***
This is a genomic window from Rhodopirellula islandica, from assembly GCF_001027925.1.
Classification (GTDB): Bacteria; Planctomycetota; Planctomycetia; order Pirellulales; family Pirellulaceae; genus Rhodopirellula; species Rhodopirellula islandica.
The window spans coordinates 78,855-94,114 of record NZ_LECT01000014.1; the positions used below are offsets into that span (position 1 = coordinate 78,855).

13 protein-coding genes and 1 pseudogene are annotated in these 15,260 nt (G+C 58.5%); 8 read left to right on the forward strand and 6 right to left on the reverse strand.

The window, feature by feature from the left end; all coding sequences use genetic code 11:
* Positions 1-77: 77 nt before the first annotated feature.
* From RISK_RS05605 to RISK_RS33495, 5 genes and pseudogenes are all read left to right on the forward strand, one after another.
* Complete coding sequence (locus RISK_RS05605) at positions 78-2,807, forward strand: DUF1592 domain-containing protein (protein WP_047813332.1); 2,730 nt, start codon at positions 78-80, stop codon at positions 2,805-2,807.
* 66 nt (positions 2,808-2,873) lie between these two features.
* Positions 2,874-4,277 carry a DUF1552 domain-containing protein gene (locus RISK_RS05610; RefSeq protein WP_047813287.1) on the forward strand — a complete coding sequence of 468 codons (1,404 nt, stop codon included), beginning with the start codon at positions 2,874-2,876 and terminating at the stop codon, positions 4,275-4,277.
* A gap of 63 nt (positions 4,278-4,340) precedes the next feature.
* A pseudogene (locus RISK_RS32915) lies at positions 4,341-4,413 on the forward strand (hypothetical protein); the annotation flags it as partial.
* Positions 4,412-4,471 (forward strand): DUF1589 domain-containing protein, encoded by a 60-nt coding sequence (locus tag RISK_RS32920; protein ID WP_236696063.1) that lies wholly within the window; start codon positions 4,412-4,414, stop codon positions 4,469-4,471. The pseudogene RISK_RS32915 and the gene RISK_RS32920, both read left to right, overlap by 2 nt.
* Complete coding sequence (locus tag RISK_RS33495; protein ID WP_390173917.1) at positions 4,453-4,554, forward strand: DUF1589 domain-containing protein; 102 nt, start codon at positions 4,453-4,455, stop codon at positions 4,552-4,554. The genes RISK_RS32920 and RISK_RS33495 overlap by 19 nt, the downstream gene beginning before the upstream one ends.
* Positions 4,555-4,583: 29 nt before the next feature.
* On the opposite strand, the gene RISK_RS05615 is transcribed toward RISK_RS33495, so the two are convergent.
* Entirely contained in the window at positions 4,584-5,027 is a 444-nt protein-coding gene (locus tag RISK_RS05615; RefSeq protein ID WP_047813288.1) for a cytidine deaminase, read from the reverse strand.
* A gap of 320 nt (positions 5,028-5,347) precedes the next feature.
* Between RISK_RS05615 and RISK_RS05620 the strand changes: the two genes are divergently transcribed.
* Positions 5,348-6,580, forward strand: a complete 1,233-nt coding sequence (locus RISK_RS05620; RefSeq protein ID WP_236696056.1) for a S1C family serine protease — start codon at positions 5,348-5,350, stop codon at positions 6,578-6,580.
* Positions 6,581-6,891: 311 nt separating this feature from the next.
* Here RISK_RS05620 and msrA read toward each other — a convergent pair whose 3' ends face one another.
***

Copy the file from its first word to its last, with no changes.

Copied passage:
This is a genomic window from Rhodopirellula islandica, from assembly GCF_001027925.1.
Classification (GTDB): Bacteria; Planctomycetota; Planctomycetia; order Pirellulales; family Pirellulaceae; genus Rhodopirellula; species Rhodopirellula islandica.
The window spans coordinates 78,855-94,114 of record NZ_LECT01000014.1; the positions used below are offsets into that span (position 1 = coordinate 78,855).

13 protein-coding genes and 1 pseudogene are annotated in these 15,260 nt (G+C 58.5%); 8 read left to right on the forward strand and 6 right to left on the reverse strand.

The window, feature by feature from the left end; all coding sequences use genetic code 11:
* Positions 1-77: 77 nt before the first annotated feature.
* From RISK_RS05605 to RISK_RS33495, 5 genes and pseudogenes are all read left to right on the forward strand, one after another.
* Complete coding sequence (locus RISK_RS05605) at positions 78-2,807, forward strand: DUF1592 domain-containing protein (protein WP_047813332.1); 2,730 nt, start codon at positions 78-80, stop codon at positions 2,805-2,807.
* 66 nt (positions 2,808-2,873) lie between these two features.
* Positions 2,874-4,277 carry a DUF1552 domain-containing protein gene (locus RISK_RS05610; RefSeq protein WP_047813287.1) on the forward strand — a complete coding sequence of 468 codons (1,404 nt, stop codon included), beginning with the start codon at positions 2,874-2,876 and terminating at the stop codon, positions 4,275-4,277.
* A gap of 63 nt (positions 4,278-4,340) precedes the next feature.
* A pseudogene (locus RISK_RS32915) lies at positions 4,341-4,413 on the forward strand (hypothetical protein); the annotation flags it as partial.
* Positions 4,412-4,471 (forward strand): DUF1589 domain-containing protein, encoded by a 60-nt coding sequence (locus tag RISK_RS32920; protein ID WP_236696063.1) that lies wholly within the window; start codon positions 4,412-4,414, stop codon positions 4,469-4,471. The pseudogene RISK_RS32915 and the gene RISK_RS32920, both read left to right, overlap by 2 nt.
* Complete coding sequence (locus tag RISK_RS33495; protein ID WP_390173917.1) at positions 4,453-4,554, forward strand: DUF1589 domain-containing protein; 102 nt, start codon at positions 4,453-4,455, stop codon at positions 4,552-4,554. The genes RISK_RS32920 and RISK_RS33495 overlap by 19 nt, the downstream gene beginning before the upstream one ends.
* Positions 4,555-4,583: 29 nt before the next feature.
* On the opposite strand, the gene RISK_RS05615 is transcribed toward RISK_RS33495, so the two are convergent.
* Entirely contained in the window at positions 4,584-5,027 is a 444-nt protein-coding gene (locus tag RISK_RS05615; RefSeq protein ID WP_047813288.1) for a cytidine deaminase, read from the reverse strand.
* A gap of 320 nt (positions 5,028-5,347) precedes the next feature.
* Between RISK_RS05615 and RISK_RS05620 the strand changes: the two genes are divergently transcribed.
* Positions 5,348-6,580, forward strand: a complete 1,233-nt coding sequence (locus RISK_RS05620; RefSeq protein ID WP_236696056.1) for a S1C family serine protease — start codon at positions 5,348-5,350, stop codon at positions 6,578-6,580.
* Positions 6,581-6,891: 311 nt separating this feature from the next.
* Here RISK_RS05620 and msrA read toward each other — a convergent pair whose 3' ends face one another.